A bit of spotting between periods is normal now and then, especially for people approaching the age of menopause, or those with irregular periods. But if you don't fit into those categories, bleeding after exercise may be related to your workouts themselves or to an underlying issue.
Heavy Workouts and Spotting After Exercise
A vigorous workout routine may result in anything from spotting between periods, to a lighter or heavier flow at your time of the month, according to Harvard Medical School. Both the exertion itself, as well as resulting weight loss, sometimes cause changes in the hormones that lead to spotting and other period changes.
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What, if any, treatment you receive for bleeding after exercise depends on your stage of life. Pre-menopausal people who still wish to keep their heavy workout schedule may be prescribed birth control pills to regulate hormone function.
Hormone replacement therapy may be appropriate for post-menopausal and perimenopausal people. Alternatively, the hormone therapy prescription may be changed if the woman was currently on one type when the spotting after exercise issue began.
Your doctor may also suggest that you modify your workout and diet routines if they've led to excessive weight loss. That doesn't mean you have to stop exercising altogether, but rather modify your routine to see if the bleeding after exercise halts.
Is the “Newbie” Factor at Play?
According to the U.S. Office on Women's Health, bleeding after exercise can happen with women who have previously been somewhat inactive. Throwing yourself back into a routine is commendable but may be a bit of a shock to your system.
In these cases, research suggests that even people who are not taking birth control with hormones, or who are pre-menopausal, can experience hormone changes after becoming active again. Intense exercise may decrease the amount of certain reproductive hormones, which results in either delaying getting your period or spotting between periods.
Read more: I Lost My Period From Weight Loss & Exercise
Watch for Chain Reactions
If spotting is a chronic problem after working out, there may be more than fluctuating hormones causing bleeding after exercise. The American Council on Exercise notes that "over-training" sometimes leads to a chain reaction that starts with chronic fatigue, also referred to as "low energy availability."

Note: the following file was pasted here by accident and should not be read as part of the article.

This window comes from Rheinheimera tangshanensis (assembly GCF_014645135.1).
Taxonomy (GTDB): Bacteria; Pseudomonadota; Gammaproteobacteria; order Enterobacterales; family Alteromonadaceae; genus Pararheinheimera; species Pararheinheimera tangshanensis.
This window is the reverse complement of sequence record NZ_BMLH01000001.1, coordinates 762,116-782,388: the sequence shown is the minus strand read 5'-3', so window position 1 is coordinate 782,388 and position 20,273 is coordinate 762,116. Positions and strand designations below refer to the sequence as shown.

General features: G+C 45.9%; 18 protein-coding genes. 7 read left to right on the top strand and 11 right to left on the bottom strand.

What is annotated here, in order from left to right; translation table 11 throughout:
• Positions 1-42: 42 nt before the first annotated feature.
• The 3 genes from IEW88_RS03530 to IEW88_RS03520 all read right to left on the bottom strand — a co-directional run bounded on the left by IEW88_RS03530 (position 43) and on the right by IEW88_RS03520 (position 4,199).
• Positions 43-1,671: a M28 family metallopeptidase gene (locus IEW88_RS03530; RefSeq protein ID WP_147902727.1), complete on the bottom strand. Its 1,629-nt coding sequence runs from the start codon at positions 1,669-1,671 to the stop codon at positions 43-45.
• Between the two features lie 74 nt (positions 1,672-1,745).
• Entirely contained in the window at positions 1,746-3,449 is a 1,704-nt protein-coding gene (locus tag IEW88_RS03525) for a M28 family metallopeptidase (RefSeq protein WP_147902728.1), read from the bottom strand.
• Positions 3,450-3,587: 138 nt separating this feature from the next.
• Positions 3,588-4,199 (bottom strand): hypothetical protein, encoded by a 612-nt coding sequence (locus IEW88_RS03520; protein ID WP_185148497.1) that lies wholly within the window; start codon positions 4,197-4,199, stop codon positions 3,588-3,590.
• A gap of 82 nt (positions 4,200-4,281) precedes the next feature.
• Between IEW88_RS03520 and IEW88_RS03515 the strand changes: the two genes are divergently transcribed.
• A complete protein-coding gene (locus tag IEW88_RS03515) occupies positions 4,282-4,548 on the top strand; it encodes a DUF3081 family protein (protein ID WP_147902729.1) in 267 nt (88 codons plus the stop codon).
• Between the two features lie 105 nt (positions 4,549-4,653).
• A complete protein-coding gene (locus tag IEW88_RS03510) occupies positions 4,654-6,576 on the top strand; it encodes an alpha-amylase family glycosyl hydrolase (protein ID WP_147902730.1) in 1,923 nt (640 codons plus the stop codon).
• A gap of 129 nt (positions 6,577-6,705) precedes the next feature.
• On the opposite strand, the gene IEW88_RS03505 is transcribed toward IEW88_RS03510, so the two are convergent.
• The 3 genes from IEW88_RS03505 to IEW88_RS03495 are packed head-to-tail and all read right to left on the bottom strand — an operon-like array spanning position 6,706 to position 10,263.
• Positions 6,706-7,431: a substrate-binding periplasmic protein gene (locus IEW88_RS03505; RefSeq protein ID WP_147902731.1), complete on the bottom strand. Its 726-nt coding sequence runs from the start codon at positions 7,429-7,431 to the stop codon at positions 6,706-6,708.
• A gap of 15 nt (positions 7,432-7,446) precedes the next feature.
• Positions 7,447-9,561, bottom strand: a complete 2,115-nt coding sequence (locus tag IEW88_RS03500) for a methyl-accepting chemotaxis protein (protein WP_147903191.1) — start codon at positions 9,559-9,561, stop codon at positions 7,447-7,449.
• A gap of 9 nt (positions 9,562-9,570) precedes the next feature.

When that happens, your body is forced to rob itself of nutrients like fat, protein and carbohydrates. In addition, other nutritional deficiencies may develop from heavy workouts, causing problems such as iron deficiency anemia.
These deficiencies may lead to spotting after exercise, as well as other menstrual cycle anomalies. Your doctor may order blood tests to verify any deficiencies that may be linked to the spotting issue. If so, cutting back on workouts and taking supplements may be the answer.
Track Your Symptoms Carefully
If you detect spotting on the toilet tissue after peeing, it's possible that it comes from a normal phenomenon known as exercise-induced hematuria. In this case, the spotting comes from traces of blood in your urine, rather than from uterine bleeding.
This syndrome is also known as "runner's bladder" and most commonly shows up as blood in the urine after working out. It normally clears up after a day or two and is considered normal, especially in younger women. Your doctor can rule out other causes if the spotting doesn't go away within three days after a heavy workout.
Rule Out Other Causes
It's possible that an underlying condition exists that explains bleeding after exercise. In other words, you would be spotting even without exercising but that the extra contortions made during workouts make the spotting more pronounced. Potential causes of unusual menstrual activity include:
- Fibroids or polyps can appear on the vulva, vagina or cervix. These benign growths are especially common for women in their 40s.
- Polycystic ovary syndrome can also cause breakthrough bleeding. You might also notice changes like thinning hair on your scalp but more hair on your face and body.
- Thickened uterine lining is not unusual during certain life phases. Although hormonal changes during menopause and perimenopause can cause the uterine lining to thicken, and sometimes cause spotting as a result, it should still be reported to your doctor.
- Uterine or cervical cancer is a rare but potential cause of spotting after exercise or other times when you aren't having your regular period. It's just one more reason to visit your doctor and rule out this possibility.
Other causes of unusual menstrual activity such as spotting include thyroid issues, stress and side effects from medication. It's always a good idea to ask your doctor about any spotting after exercise, especially if the problem is persistent.
Read more: 7 Tips to Get Fit Without Going to the Gym
- Mayo Clinic: "Vaginal Bleeding"
- Harvard Medical School: "Dysfunctional Uterine Bleeding"
- U.S. Office on Women's Health: "Physical Activity and Your Menstrual Cycle"
- U.S. National Library of Medicine: "The Effect of Physical Activity Across the Menstrual Cycle"
- American Council on Exercise: "9 Signs of Overtraining to Look Out For"
- U.S. National Library of Medicine: "Post Exertional Hematuria"
- Cleveland Clinic: "Abnormal Uterine Bleeding"